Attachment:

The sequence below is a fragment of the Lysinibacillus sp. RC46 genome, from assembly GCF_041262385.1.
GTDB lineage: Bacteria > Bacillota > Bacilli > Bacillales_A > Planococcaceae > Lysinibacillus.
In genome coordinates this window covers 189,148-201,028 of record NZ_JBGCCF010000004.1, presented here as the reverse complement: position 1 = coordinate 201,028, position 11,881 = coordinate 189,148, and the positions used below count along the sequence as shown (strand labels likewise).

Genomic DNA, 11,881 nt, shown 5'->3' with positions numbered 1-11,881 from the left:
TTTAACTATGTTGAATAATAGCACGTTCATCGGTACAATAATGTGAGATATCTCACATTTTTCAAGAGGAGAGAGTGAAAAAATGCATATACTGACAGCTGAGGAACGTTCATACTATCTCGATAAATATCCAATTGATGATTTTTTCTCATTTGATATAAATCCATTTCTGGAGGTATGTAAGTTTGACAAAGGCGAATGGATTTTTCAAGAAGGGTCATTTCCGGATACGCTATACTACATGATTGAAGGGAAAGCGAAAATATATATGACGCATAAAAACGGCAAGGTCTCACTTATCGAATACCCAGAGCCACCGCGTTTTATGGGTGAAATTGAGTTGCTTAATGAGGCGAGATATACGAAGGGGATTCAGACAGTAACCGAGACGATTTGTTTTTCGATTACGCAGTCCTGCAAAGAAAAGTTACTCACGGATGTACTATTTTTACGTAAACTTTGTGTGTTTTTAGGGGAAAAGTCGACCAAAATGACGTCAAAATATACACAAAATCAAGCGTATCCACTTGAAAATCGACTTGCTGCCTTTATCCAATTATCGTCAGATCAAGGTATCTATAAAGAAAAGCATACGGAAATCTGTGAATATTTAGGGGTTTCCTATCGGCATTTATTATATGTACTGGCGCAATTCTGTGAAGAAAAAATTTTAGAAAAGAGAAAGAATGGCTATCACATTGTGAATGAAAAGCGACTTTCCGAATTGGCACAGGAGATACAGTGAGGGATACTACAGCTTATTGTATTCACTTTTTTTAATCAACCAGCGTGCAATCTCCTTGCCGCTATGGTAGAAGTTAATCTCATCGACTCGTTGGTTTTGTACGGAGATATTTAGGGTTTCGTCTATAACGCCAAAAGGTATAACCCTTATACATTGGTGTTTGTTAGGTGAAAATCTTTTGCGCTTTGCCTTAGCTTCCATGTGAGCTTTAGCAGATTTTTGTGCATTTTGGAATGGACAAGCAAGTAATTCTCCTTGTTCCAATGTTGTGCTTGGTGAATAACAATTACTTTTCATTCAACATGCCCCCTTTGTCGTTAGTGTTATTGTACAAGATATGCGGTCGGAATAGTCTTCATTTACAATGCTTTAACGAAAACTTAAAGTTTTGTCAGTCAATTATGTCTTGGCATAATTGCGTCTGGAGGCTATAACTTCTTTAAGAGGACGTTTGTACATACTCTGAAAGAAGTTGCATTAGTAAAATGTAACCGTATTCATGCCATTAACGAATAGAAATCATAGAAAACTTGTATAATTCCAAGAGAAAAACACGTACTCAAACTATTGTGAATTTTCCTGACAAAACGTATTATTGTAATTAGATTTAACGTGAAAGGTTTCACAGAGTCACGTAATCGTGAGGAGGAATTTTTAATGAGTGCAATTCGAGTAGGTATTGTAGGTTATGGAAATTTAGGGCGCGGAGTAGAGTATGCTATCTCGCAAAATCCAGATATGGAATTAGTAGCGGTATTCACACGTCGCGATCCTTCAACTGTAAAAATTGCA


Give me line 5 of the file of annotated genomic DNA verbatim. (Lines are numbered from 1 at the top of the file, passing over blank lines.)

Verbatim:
TTTAACTATGTTGAATAATAGCACGTTCATCGGTACAATAATGTGAGATATCTCACATTTTTCAAGAGGAGAGAGTGAAAAAATGCATATACTGACAGCTGAGGAACGTTCATACTATCTCGATAAATATCCAATTGATGATTTTTTCTCATTTGATATAAATCCATTTCTGGAGGTATGTAAGTTTGACAAAGGCGAATGGATTTTTCAAGAAGGGTCATTTCCGGATACGCTATACTACATGATTGAAGGGAAAGCGAAAATATATATGACGCATAAAAACGGCAAGGTCTCACTTATCGAATACCCAGAGCCACCGCGTTTTATGGGTGAAATTGAGTTGCTTAATGAGGCGAGATATACGAAGGGGATTCAGACAGTAACCGAGACGATTTGTTTTTCGATTACGCAGTCCTGCAAAGAAAAGTTACTCACGGATGTACTATTTTTACGTAAACTTTGTGTGTTTTTAGGGGAAAAGTCGACCAAAATGACGTCAAAATATACACAAAATCAAGCGTATCCACTTGAAAATCGACTTGCTGCCTTTATCCAATTATCGTCAGATCAAGGTATCTATAAAGAAAAGCATACGGAAATCTGTGAATATTTAGGGGTTTCCTATCGGCATTTATTATATGTACTGGCGCAATTCTGTGAAGAAAAAATTTTAGAAAAGAGAAAGAATGGCTATCACATTGTGAATGAAAAGCGACTTTCCGAATTGGCACAGGAGATACAGTGAGGGATACTACAGCTTATTGTATTCACTTTTTTTAATCAACCAGCGTGCAATCTCCTTGCCGCTATGGTAGAAGTTAATCTCATCGACTCGTTGGTTTTGTACGGAGATATTTAGGGTTTCGTCTATAACGCCAAAAGGTATAACCCTTATACATTGGTGTTTGTTAGGTGAAAATCTTTTGCGCTTTGCCTTAGCTTCCATGTGAGCTTTAGCAGATTTTTGTGCATTTTGGAATGGACAAGCAAGTAATTCTCCTTGTTCCAATGTTGTGCTTGGTGAATAACAATTACTTTTCATTCAACATGCCCCCTTTGTCGTTAGTGTTATTGTACAAGATATGCGGTCGGAATAGTCTTCATTTACAATGCTTTAACGAAAACTTAAAGTTTTGTCAGTCAATTATGTCTTGGCATAATTGCGTCTGGAGGCTATAACTTCTTTAAGAGGACGTTTGTACATACTCTGAAAGAAGTTGCATTAGTAAAATGTAACCGTATTCATGCCATTAACGAATAGAAATCATAGAAAACTTGTATAATTCCAAGAGAAAAACACGTACTCAAACTATTGTGAATTTTCCTGACAAAACGTATTATTGTAATTAGATTTAACGTGAAAGGTTTCACAGAGTCACGTAATCGTGAGGAGGAATTTTTAATGAGTGCAATTCGAGTAGGTATTGTAGGTTATGGAAATTTAGGGCGCGGAGTAGAGTATGCTATCTCGCAAAATCCAGATATGGAATTAGTAGCGGTATTCACACGTCGCGATCCTTCAACTGTAAAAATTGCA